compelled speech, disclosure, environment
Compelled commercial disclosures have been an increasingly hot topic over the last few years, as illustrated by the GMO labeling controversy, finally enacted into law in August 2016. Typically, judicial challenges to such disclosure represent a clash between two distinct interests: the consumers’ “right to know” against companies’ freedom of speech under the First Amendment of the United States Constitution. Establishing a clear test to analyze the constitutionality of compelled commercial disclosures has proven difficult because of the Supreme Court’s confusing jurisprudence with regard to this issue.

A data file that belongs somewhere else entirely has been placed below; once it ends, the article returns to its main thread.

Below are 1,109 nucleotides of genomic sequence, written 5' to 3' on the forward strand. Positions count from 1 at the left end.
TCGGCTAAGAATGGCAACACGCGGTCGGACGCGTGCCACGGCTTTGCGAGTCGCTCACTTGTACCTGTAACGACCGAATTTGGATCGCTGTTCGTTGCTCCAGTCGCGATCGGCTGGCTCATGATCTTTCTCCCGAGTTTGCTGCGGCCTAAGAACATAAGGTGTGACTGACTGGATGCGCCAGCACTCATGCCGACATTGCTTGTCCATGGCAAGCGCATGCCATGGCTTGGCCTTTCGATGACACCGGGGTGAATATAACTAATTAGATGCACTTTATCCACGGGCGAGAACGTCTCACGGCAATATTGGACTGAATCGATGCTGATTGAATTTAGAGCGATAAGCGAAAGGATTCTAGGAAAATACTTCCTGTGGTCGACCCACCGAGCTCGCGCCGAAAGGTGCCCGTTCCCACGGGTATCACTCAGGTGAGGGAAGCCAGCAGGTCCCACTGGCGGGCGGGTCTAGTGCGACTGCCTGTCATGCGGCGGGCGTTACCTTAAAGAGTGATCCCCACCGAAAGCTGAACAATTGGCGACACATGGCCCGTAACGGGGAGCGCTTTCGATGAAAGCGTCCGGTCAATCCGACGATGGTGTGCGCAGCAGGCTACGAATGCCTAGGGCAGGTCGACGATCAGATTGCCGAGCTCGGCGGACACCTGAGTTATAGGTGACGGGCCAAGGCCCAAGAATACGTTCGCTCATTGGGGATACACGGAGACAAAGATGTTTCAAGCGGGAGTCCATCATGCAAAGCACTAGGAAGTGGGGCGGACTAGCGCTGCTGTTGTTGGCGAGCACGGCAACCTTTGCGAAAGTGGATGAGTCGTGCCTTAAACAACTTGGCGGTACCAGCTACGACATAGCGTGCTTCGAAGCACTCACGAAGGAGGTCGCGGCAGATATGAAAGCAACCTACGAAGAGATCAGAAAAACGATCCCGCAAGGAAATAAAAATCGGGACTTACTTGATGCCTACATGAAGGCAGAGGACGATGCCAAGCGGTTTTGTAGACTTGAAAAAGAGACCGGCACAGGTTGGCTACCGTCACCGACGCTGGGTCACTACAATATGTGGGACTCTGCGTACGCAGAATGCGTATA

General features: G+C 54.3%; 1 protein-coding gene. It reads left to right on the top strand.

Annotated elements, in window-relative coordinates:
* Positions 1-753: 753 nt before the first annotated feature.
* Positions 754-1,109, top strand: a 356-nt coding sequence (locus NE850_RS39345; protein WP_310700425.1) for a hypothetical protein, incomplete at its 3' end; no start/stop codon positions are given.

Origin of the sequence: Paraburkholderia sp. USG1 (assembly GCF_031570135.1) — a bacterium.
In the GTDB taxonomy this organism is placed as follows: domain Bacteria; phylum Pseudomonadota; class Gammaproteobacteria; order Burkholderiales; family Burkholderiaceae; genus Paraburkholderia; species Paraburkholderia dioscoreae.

This article aims at promoting two ideas. First, it seeks to refine the concept of a consumer’s “right to know.” Second, it argues that courts should scrutinize the constitutionality of compelled commercial disclosures under a “rational basis” type of test, thus clarifying the current confusing jurisprudence on the issue.
"Empowering Consumers and Investors to Choose a Sustainable Future,"
Seattle Journal of Environmental Law: Vol. 8
, Article 3.
Available at: https://digitalcommons.law.seattleu.edu/sjel/vol8/iss1/3